Kayhan Kalhor plays the kamencheh, a four-stringed fiddle-like instrument. The piece he plays is a 12 minute improvisation. It is otherworldly and unlike anything I’ve heard–although the blurb makes it sound like a fairly common instrument in his native country. I don’t have much to say about the piece, so I’ll let the blurb do most of the talking:
For Persians, the New Year comes not in the dead of winter, but right at the vernal equinox. As spring renews the earth, people celebrate this fresh beginning as Nowruz, a joyous 12-day festival to celebrate beauty and abundance. We were lucky enough to have a master musician and composer from Iran, Kayhan Kalhor, visit us in time to celebrate with his gorgeous and deeply moving music.
As one of our interns observed during Kalhor’s mic check, Kalhor’s instrument does the dancing as he kneels with his legs folded beneath him. (This performance actually marks a Tiny Desk Concert first: having a musician perform on top of Bob Boilen’s desk, covered for the occasion by a rug, as Persian tradition dictates.) As Kalhor plays, his bowed, four-stringed kamencheh, a spiked fiddle, spins this way and that, swaying gracefully from side to side.
Before Kalhor played for us, I asked him what he was going to perform. He told me that it was to be an improvisation: “I don’t know yet where I’ll start, or where I’ll end up,” Kalhor said simply. That humble comment aside, Kalhor is a great master who embodies the core principles of this style of music: the ability to perform, entirely by heart, a huge amount of music composed over centuries — but then to take that tradition to new places through the art of improvisation. For us, he then proceeded to spin out a soulful, contemplative and beautifully moving improvisation in the mode of Nava.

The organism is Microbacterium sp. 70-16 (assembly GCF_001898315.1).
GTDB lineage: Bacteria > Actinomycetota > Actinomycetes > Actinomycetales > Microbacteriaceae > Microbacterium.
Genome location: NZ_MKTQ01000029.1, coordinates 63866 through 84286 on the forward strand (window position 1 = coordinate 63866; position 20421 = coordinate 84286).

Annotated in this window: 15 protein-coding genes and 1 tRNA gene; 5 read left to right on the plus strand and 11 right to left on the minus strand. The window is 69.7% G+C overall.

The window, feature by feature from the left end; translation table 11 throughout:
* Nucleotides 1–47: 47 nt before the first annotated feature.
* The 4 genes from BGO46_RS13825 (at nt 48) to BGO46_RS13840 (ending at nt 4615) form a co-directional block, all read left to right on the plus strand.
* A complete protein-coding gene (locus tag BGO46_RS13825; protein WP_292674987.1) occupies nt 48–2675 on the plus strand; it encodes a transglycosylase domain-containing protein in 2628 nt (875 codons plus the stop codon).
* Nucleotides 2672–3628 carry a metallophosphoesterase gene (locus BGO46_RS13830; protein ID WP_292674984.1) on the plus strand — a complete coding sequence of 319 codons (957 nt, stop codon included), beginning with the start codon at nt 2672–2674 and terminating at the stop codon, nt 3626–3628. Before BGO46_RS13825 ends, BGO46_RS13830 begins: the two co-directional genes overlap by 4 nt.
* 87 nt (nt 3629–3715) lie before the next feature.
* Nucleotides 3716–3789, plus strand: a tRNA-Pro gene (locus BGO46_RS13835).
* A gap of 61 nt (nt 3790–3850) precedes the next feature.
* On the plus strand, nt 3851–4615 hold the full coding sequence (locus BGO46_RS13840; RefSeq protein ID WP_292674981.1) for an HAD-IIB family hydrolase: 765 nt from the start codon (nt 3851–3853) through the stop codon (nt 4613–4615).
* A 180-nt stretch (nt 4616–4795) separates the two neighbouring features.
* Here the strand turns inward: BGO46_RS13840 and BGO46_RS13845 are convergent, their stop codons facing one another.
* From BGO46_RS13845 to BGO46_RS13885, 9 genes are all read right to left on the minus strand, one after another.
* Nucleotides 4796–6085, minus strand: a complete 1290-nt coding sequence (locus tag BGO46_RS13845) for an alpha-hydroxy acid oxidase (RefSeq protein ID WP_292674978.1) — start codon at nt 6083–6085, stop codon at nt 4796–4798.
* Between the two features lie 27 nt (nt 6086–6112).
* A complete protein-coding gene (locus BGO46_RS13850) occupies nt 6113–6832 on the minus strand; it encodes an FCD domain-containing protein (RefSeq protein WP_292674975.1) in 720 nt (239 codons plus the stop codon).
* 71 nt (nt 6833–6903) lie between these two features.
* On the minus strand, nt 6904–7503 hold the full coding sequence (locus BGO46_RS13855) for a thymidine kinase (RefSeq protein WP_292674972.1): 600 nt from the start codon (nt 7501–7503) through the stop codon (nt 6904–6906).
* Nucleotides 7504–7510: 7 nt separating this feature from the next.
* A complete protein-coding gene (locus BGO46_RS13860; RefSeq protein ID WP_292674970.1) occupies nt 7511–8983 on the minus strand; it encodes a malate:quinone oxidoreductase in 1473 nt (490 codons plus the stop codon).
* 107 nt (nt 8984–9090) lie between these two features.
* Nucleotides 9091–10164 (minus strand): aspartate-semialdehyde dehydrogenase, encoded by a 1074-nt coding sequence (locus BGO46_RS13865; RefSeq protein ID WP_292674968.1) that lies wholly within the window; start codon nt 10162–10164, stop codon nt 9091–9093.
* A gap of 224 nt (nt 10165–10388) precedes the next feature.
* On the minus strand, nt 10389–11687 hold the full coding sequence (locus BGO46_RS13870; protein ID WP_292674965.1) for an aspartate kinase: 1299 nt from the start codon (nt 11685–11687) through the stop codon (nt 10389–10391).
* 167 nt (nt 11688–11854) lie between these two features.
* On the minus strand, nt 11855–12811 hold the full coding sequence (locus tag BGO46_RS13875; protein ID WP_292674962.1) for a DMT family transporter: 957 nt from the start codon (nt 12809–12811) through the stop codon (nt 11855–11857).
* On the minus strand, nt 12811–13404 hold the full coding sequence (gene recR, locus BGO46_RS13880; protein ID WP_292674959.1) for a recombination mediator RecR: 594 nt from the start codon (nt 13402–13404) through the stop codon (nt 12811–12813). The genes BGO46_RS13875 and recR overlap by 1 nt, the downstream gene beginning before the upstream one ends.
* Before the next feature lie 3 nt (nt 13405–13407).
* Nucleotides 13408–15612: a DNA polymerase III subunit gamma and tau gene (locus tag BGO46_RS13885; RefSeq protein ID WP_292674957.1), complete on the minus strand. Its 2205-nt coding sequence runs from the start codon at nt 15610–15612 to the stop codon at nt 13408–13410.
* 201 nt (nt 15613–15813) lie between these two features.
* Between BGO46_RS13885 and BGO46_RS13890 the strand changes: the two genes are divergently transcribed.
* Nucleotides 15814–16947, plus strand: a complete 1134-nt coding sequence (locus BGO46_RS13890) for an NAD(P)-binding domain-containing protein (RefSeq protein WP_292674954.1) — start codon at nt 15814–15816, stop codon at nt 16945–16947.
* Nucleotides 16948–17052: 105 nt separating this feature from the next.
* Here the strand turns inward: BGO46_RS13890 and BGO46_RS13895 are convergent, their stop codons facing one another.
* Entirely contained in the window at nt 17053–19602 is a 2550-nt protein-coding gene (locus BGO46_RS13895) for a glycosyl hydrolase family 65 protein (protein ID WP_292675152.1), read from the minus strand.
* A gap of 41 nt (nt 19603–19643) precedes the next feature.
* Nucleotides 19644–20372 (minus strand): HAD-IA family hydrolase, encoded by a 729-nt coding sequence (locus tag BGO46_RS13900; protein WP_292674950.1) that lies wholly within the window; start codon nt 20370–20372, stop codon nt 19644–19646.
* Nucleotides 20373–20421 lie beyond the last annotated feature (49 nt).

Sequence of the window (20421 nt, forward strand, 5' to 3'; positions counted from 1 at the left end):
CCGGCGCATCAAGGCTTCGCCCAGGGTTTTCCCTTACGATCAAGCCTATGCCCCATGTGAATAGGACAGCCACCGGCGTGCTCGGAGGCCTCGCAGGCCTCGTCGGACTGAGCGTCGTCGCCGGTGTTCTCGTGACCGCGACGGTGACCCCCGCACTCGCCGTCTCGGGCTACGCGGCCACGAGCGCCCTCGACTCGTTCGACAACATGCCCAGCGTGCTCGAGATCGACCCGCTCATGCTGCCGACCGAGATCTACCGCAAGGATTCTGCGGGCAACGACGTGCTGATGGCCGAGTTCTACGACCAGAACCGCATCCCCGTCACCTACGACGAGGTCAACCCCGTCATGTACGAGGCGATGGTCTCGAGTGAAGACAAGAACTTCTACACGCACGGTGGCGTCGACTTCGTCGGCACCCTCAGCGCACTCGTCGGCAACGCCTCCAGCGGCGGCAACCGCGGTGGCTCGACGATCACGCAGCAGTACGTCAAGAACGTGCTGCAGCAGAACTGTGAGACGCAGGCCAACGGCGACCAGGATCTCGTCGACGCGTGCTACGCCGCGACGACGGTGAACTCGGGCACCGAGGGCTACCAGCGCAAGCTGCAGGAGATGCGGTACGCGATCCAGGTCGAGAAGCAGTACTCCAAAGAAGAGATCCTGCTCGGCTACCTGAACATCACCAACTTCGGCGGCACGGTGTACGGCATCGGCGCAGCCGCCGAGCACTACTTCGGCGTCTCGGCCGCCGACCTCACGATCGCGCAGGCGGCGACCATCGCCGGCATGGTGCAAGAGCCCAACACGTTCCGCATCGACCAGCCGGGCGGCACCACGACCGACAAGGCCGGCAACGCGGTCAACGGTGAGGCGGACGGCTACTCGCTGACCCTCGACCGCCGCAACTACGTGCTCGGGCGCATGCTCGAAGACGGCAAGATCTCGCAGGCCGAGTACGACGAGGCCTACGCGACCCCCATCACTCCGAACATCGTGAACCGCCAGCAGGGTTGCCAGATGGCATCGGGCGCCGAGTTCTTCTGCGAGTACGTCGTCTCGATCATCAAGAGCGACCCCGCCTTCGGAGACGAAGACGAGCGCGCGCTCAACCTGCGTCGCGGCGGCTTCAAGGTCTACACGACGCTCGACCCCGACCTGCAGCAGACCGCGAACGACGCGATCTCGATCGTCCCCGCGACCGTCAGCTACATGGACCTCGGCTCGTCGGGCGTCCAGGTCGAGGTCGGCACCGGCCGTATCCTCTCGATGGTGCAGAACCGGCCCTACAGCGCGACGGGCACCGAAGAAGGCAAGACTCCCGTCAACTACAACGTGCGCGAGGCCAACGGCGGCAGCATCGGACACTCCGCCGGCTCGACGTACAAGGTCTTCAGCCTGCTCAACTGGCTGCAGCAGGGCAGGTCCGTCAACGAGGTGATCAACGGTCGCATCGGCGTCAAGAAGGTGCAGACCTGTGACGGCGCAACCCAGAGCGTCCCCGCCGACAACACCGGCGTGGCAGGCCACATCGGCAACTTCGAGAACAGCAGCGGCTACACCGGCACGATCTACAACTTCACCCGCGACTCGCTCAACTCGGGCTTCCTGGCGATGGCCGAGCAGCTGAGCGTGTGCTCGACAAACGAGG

The piece has been given the title: “Improvisation In Dastgah Nava.”
As the screen goes black, Kalhor asks: “Was this enough for you? I wanted to go on but I wasn’t sure how much time you had.”
[READ: February 1, 2017] Congratulations, By the Way
Children’s books will commence shortly. But as hatred continues to spread in Washington, one more post on kindness.
Have you ever read George Saunders’ convocation speech at Syracuse University for the class of 2013? It is stunning and moving and profound. And yet at heart it is so simple–be kind.
This book, much like David Foster Wallace’s This is Water, is a padded-out book version of Saunders’ speech. (With illustrations of stars by Chelsea Cardinal). I am generally opposed to this sort of cash grab book ($14 list price for content that is freely available), but as with Wallace’s book, the speech is so great that any way it can get into people’s hands is a good thing.
There’s not much I can say about the speech, because it is all true and beautiful and doesn’t bear me summarizing. But I wanted to compare the wisdom of this speech with our horrifying new President and his band of hate-spreaders. As you read this and know it to be true, wonder what in the hell happened to the people currently running our country that they have fallen so far from the common decency of this speech.
I was thinking how we are taught as children not to lie (Trump lies daily, egregiously) to study hard (Trump is unqualified and none of his cabinet picks are qualified–half of them are downright simpletons), to be kind and obey the golden rule (Trump is literally harming / hurting / damaging / ostracizing / potentially killing people every day with his executive orders). How did a wicked liar actually win? Why aren’t the good guys coming to take him out? I am prepared to RESIST, but it get harder every day with every evil thing he and his minions do. And watching our spineless elected officials (on both sides, but especially Democrats who were pushed around for eight years) cave to this dictator’s dreams is the most disheartening thing I have ever experienced.
And so, it takes someone liked George Saunders to lift you up. To believe that somehow this will all be made right. And to espouse try to kindness where you can. Because it sure isn’t coming from anyone elected.
The full content of the speech is below. Read it all, it’s worth it. Share it with everyone.